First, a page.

Characters are the main tools in the hand of the commanders who deploy them to deal with plots: to fight, collect cues, spy, make dignified eulogies, or win over hearts and minds with a motivational speech.
INSPIRED BY HISTORY
In the making of our game, we were significantly inspired by history: from great political events to individual diaries and current research (for example as part of the project http://legie100.com/krev-legionare/). The heroes in our game intentionally do not include any real historical figures. You will only encounter real people in second-hand mentions, or as characters requested by legionnaire families who explicitly consented to having these real figures in the game. Our reasons for this are mainly ethical. The game is a fictional alternative history, and the characters will experience things that will depend purely on the players’ decisions.
Texts attached to the characters will tell you more about what they were inspired with. These stories did happen and belong to real people, and we want to use them to share the ordinary and extraordinary stories of people who found themselves in the middle of a civil war, whether they be soldiers, clerks, or spies.
The hardest and most expensive task that we are collecting money for through our HitHit campaign, apart from the printing, is the graphic design of our characters. This is how we bring them to life:
- Every character has a basic personality, abilities, and a set of personal circumstances. We want to make them authentic, most of all, rather than complicated or epic at any cost. Our game will let you encounter a private turned PoW, a seasoned Brother Rifleman, a scheming noble lady or a desperate civilian.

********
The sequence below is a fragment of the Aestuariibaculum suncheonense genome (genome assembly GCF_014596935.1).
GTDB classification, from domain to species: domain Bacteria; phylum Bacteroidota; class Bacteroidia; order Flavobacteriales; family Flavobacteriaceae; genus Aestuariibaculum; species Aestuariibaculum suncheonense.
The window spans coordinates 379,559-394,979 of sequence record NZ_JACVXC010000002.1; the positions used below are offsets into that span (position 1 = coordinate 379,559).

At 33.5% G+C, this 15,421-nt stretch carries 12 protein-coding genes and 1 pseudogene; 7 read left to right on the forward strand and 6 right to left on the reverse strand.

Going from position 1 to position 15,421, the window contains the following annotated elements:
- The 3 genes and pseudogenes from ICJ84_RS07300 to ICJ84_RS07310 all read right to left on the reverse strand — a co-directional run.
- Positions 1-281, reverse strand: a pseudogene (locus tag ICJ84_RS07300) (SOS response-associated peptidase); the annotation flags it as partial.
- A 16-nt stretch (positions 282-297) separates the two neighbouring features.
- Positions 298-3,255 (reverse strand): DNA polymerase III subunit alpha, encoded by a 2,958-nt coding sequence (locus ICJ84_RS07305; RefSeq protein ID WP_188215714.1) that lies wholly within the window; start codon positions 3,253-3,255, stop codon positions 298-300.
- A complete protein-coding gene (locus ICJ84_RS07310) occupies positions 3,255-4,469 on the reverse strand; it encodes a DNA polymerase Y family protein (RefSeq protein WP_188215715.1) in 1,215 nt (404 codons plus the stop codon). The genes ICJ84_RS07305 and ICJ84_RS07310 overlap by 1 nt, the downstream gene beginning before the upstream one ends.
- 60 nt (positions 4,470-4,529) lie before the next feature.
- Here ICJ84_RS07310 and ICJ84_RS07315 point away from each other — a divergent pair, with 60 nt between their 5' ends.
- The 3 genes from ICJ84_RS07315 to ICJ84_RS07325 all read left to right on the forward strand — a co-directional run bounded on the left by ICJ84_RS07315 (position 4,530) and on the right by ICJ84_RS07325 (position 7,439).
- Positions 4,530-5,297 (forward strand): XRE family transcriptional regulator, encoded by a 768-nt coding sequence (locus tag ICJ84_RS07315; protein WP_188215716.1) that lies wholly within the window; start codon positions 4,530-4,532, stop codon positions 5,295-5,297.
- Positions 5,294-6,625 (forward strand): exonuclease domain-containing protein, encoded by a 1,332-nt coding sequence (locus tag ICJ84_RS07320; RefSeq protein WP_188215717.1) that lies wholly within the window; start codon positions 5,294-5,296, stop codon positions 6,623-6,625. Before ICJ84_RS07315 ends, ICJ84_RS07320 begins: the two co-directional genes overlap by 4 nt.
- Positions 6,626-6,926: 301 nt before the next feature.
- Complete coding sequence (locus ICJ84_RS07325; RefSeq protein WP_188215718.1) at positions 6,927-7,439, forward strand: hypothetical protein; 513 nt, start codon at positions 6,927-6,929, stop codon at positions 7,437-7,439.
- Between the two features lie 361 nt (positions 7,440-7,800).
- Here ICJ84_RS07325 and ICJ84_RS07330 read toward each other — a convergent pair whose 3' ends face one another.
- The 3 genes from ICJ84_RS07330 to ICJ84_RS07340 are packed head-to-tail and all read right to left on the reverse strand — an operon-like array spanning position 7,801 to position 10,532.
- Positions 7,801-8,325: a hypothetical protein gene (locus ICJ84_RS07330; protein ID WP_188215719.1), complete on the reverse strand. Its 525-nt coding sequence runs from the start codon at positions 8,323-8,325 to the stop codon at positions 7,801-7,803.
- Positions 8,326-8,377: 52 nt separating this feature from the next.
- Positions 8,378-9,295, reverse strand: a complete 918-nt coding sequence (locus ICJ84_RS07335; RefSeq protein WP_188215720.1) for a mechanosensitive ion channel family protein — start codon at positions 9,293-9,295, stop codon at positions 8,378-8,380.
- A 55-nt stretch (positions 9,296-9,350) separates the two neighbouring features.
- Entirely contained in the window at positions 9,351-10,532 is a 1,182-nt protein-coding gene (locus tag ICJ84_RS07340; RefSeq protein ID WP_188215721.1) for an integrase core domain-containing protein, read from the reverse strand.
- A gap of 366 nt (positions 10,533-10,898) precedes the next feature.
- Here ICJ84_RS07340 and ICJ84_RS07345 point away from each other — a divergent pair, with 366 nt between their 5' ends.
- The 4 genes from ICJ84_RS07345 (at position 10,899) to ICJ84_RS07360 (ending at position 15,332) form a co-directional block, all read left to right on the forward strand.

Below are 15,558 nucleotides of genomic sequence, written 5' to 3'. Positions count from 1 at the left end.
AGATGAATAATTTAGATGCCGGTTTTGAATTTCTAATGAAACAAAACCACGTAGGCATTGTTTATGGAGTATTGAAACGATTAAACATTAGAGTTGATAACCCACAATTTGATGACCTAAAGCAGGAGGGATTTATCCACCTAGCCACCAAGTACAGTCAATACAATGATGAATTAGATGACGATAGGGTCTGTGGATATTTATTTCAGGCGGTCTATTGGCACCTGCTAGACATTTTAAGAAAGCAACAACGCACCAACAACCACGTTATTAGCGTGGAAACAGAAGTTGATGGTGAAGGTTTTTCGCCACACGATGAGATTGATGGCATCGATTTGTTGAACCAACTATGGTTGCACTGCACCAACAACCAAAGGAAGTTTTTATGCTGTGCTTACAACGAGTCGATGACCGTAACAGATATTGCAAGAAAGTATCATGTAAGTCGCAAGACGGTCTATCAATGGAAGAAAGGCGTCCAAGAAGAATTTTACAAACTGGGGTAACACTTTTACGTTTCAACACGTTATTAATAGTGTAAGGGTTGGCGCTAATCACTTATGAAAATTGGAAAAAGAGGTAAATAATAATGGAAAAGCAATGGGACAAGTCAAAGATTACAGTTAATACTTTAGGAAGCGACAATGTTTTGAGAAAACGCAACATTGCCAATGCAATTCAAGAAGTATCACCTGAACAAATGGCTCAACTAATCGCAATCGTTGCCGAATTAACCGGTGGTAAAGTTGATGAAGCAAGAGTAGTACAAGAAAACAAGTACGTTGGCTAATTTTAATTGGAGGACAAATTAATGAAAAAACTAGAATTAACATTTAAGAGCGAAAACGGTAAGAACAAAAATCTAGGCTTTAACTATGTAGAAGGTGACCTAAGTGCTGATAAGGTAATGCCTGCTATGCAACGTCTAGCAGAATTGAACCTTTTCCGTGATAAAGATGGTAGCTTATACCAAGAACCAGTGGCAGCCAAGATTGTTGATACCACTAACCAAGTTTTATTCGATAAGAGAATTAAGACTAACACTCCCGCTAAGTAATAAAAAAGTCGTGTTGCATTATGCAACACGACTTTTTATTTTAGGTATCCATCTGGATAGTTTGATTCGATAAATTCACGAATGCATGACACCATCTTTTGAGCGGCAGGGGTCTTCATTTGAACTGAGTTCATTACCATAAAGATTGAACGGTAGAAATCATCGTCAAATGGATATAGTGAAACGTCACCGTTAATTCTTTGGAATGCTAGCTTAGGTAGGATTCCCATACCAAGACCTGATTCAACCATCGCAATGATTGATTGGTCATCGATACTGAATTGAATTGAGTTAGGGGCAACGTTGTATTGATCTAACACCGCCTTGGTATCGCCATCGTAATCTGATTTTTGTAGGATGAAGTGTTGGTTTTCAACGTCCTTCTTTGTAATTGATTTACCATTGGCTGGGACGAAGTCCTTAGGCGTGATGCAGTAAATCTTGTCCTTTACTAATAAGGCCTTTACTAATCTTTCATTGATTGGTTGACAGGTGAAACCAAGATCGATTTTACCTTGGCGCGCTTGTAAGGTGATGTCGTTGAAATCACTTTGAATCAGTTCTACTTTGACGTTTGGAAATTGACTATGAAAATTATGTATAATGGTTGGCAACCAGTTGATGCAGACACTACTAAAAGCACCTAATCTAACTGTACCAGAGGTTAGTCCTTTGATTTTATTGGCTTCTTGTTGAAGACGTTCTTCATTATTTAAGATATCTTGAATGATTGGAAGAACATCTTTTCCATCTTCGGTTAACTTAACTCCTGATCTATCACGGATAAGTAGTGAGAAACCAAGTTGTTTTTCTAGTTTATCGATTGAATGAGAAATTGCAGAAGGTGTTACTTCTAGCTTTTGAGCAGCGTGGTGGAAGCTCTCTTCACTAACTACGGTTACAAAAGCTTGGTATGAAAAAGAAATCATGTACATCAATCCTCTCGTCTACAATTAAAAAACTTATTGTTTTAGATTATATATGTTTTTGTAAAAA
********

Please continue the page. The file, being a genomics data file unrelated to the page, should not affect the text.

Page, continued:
- Based on our instructions, Tomáš, one of our team members, researches all the facts, comes up with proposals and shows authentic gear and clothes to out graphic artists. The illustrations are based on period photographs, surviving artefacts, and scholarly literature.
- After that, Honza, another member of our team, transforms these proposals into computer graphics and draws it in our unified style.
Then, for example, you might get this calm and reliable smoker. :)
The numbers and symbols on the cards represent the characters’ attributes. Every character in the game is unique. Every card therefore contains their name and their fraction - Antonín Kalvoda here is a legionnaire. In the game that means that it is easiest to draft him for the player who plays as the Legionnaires, harder for the White Army and the Warlords, and impossible for the Reds.
In the game, you will gradually build your own little group of characters that belong to your fraction. Every day in the game (one round) starts with an auction, with the commanders bidding their resources (money, cigarettes, sugarloaves...) to get the best characters. In general, it is easiest to draft characters from one’s own fraction, but we’re in a civil war: Sometimes you’ll bribe someone, sometimes someone might defect. Card prices are not given, they depend on the players’ interest in the auction.
The top left corner contains a number. The character number might be the most important feature of a card: it tells you how capable Antonín is when deployed to a plot. His 4 is pretty decent. The strongest character in the game has 9, but at a dire price; the average is around 4.
On the other side, you can see a bullet icon. Icons determine the plots Antonín can participate in. Plots can have three requirements (combat/intrigue/charisma). Antonin’s one icon means he can only engage in the combat ones. Some characters have two icons; certain extremely capable individuals might even have three. Antonín, as a soldier, is obviously pretty specialized on fighting.
But if you look under his name, you will see one more thing: an ability! Some abilities are described right on the card, but some are so frequent that they’re included in a glossary. Brotherhood, for example, is a typical legionnaire ability. Should any other legionnaire at the same plot get wounded, Antonín can jump in and take the wound instead.
All of that is hidden in one character card: one of the 35 legionnaires and 140 characters in total.